Cleaning Spots

Discussion in 'Coin Chat' started by cplradar, Apr 11, 2021.

  1. cplradar

    cplradar Talmud Chuchum

    How can one clean the water spot on MS coins like this beautiful IKE

    1973_ike_r.spots.jpg 1973_ike_o.spots.jpg
     
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  3. Lueds

    Lueds Well-Known Member

    Short answer: We don't clean coins.
     
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  4. dwhiz

    dwhiz Collector Supporter

    Don't try this but one time I took my trusty "White Pearl" eraser to a proof silver coin to try it on the water marks. It worked.
    I only did it once, and it stayed nice for years but I finally sold it.
     
  5. Robert Ransom

    Robert Ransom Well-Known Member

    No toques, compadre.
     
  6. ldhair

    ldhair Clean Supporter

    You could try a bath in water, no rubbing.
    Next, an acetone bath, no rubbing.
    MS70 might even work.
     
  7. -jeffB

    -jeffB Greshams LEO Supporter

    I'm guessing that neither you nor the buyer looked at it under light from the right angle after the eraser treatment. It's hard for me to imagine rubbing a proof coin's mirrored surface with an eraser and not leaving hairlines -- even an eraser that doesn't have an abrasive as part of its formulation.
     
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  8. Inspector43

    Inspector43 73 Year Collector Supporter

    If you do anything please report the results. I am guessing that the vast majority of collectors have similar issues.
     
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  9. dwhiz

    dwhiz Collector Supporter

    @jeffB
    Funny you should mention that, I did look at it under a Dinolight & my loop at many angles and it looked fine. I wish I still had the images but I did delete them.
    Like I said don't try it at home.
     
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  10. cplradar

    cplradar Talmud Chuchum

    I am not using an eraser on it but OTOH this coin is not proof :)
     
  11. cplradar

    cplradar Talmud Chuchum

    throw it in the dishwasher? How do they clean the coins in the mint. I doubt they just stamp them and send them out without a wash.
     
  12. -jeffB

    -jeffB Greshams LEO Supporter

    They do exactly that. All washing takes place well before striking.
     
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  13. cplradar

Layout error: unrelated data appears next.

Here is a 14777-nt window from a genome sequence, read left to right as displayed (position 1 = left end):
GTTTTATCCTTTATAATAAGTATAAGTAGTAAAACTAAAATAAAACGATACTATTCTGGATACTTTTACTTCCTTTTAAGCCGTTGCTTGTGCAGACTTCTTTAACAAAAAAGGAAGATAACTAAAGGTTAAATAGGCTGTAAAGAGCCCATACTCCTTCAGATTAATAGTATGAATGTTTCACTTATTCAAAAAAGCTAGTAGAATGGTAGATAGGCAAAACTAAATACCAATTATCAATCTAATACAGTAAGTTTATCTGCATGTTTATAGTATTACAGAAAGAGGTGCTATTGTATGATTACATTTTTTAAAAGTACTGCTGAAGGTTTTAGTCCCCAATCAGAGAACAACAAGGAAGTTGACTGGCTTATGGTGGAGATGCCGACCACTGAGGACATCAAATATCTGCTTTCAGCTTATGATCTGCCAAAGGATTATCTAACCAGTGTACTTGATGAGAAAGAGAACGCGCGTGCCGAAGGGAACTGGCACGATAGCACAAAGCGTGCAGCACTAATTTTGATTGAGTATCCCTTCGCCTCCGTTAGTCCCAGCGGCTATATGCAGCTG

cplradar Talmud Chuchum


    that spot came from before the actual minting?
     
  14. .


    The guy at a jewelry store down the street from me cleans coins with the same steam blaster he uses for cleaning diamond rings.
     
  15. cplradar

    cplradar Talmud Chuchum


    that doesn't damage them?
     
  16. -jeffB

    -jeffB Greshams LEO Supporter

    If I had to guess, I'd say that someone sneezed or coughed on it between the time it was struck and the time it was wrapped.
     
  17. cplradar

    cplradar Talmud Chuchum


    Clearly though, the first step is an acetone bath. In fact, that might benifit most of my coins. (that is a question not an answer). I can't really hurt them even leaving them in a bath fo hours.
     
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  18. Corn Man

    Corn Man Well-Known Member

    try dipping in acetone for about 15 seconds
     
  19. -jeffB

    -jeffB Greshams LEO Supporter

    I think I'd try distilled water before trying acetone, but acetone first won't hurt. You're right that it's harmless. (Don't leave them in bright light while they're soaking, though; there's a remote possibility of light-catalyzed reactions that can change the color of copper.)

    If the spot's been there for a long time, though, it's likely that some toning has happened, either under the spot or everywhere-but-under the spot. That's harder to fix, and requires a chemical approach.
     
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  20. .
    It's steam. What could it do?
    I've since done it lots of times with coins for the "Coin Club"s at the schools I work. Now of course the coins I'm cleaning were never ever gonna be worth anything more than face value anyway unless the get scarce for some odd reason. They don't show for anything done to them except for looking clean of any garbage that may have been on them.


    cplradar "that doesn't damage them?"
     
  21. -jeffB

    -jeffB Greshams LEO Supporter

    It's steam under high pressure, right? What if there's abrasive material on the coin, and it gets blown across the coin's surface under pressure?
     
    mike estes likes this.
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